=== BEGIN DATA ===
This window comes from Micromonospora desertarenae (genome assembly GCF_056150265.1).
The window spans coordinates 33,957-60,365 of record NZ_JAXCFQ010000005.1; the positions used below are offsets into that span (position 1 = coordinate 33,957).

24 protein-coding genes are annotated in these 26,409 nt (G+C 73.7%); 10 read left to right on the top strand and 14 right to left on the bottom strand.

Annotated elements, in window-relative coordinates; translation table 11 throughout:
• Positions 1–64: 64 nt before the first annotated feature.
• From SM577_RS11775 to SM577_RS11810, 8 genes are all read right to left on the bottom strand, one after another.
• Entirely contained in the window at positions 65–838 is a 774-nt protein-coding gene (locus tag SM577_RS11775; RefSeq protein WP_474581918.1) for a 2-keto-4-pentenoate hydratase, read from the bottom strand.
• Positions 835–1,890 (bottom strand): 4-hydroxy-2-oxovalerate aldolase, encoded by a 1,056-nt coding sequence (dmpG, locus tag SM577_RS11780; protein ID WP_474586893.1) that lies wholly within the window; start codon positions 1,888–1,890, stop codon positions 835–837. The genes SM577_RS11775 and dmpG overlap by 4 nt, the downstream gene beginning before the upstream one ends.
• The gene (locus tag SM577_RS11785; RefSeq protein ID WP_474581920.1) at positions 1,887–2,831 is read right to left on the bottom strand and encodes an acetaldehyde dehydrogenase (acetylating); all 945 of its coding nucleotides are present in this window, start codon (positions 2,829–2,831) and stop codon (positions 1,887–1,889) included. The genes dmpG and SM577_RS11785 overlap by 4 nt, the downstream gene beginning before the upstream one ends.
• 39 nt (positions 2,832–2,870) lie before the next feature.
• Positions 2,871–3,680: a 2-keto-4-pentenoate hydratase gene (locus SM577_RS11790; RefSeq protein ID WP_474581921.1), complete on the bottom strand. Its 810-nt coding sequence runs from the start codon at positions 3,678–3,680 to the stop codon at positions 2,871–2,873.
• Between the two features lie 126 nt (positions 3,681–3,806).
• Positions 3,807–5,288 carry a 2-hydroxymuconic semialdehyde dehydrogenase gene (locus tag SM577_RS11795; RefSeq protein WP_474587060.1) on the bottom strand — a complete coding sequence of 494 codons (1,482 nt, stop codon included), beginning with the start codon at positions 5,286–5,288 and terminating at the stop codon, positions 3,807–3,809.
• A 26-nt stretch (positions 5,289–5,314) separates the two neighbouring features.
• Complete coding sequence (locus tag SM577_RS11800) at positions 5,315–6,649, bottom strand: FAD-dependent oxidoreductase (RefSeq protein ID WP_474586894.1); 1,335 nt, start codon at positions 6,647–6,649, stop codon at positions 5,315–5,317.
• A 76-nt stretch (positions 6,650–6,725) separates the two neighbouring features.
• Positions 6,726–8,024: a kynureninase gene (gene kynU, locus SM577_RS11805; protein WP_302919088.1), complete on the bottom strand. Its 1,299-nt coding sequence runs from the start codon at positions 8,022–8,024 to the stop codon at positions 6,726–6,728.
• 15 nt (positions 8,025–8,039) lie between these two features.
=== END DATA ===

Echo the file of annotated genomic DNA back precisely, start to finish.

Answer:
This window comes from Micromonospora desertarenae (genome assembly GCF_056150265.1).
The window spans coordinates 33,957-60,365 of record NZ_JAXCFQ010000005.1; the positions used below are offsets into that span (position 1 = coordinate 33,957).

24 protein-coding genes are annotated in these 26,409 nt (G+C 73.7%); 10 read left to right on the top strand and 14 right to left on the bottom strand.

Annotated elements, in window-relative coordinates; translation table 11 throughout:
• Positions 1–64: 64 nt before the first annotated feature.
• From SM577_RS11775 to SM577_RS11810, 8 genes are all read right to left on the bottom strand, one after another.
• Entirely contained in the window at positions 65–838 is a 774-nt protein-coding gene (locus tag SM577_RS11775; RefSeq protein WP_474581918.1) for a 2-keto-4-pentenoate hydratase, read from the bottom strand.
• Positions 835–1,890 (bottom strand): 4-hydroxy-2-oxovalerate aldolase, encoded by a 1,056-nt coding sequence (dmpG, locus tag SM577_RS11780; protein ID WP_474586893.1) that lies wholly within the window; start codon positions 1,888–1,890, stop codon positions 835–837. The genes SM577_RS11775 and dmpG overlap by 4 nt, the downstream gene beginning before the upstream one ends.
• The gene (locus tag SM577_RS11785; RefSeq protein ID WP_474581920.1) at positions 1,887–2,831 is read right to left on the bottom strand and encodes an acetaldehyde dehydrogenase (acetylating); all 945 of its coding nucleotides are present in this window, start codon (positions 2,829–2,831) and stop codon (positions 1,887–1,889) included. The genes dmpG and SM577_RS11785 overlap by 4 nt, the downstream gene beginning before the upstream one ends.
• 39 nt (positions 2,832–2,870) lie before the next feature.
• Positions 2,871–3,680: a 2-keto-4-pentenoate hydratase gene (locus SM577_RS11790; RefSeq protein ID WP_474581921.1), complete on the bottom strand. Its 810-nt coding sequence runs from the start codon at positions 3,678–3,680 to the stop codon at positions 2,871–2,873.
• Between the two features lie 126 nt (positions 3,681–3,806).
• Positions 3,807–5,288 carry a 2-hydroxymuconic semialdehyde dehydrogenase gene (locus tag SM577_RS11795; RefSeq protein WP_474587060.1) on the bottom strand — a complete coding sequence of 494 codons (1,482 nt, stop codon included), beginning with the start codon at positions 5,286–5,288 and terminating at the stop codon, positions 3,807–3,809.
• A 26-nt stretch (positions 5,289–5,314) separates the two neighbouring features.
• Complete coding sequence (locus tag SM577_RS11800) at positions 5,315–6,649, bottom strand: FAD-dependent oxidoreductase (RefSeq protein ID WP_474586894.1); 1,335 nt, start codon at positions 6,647–6,649, stop codon at positions 5,315–5,317.
• A 76-nt stretch (positions 6,650–6,725) separates the two neighbouring features.
• Positions 6,726–8,024: a kynureninase gene (gene kynU, locus SM577_RS11805; protein WP_302919088.1), complete on the bottom strand. Its 1,299-nt coding sequence runs from the start codon at positions 8,022–8,024 to the stop codon at positions 6,726–6,728.
• 15 nt (positions 8,025–8,039) lie between these two features.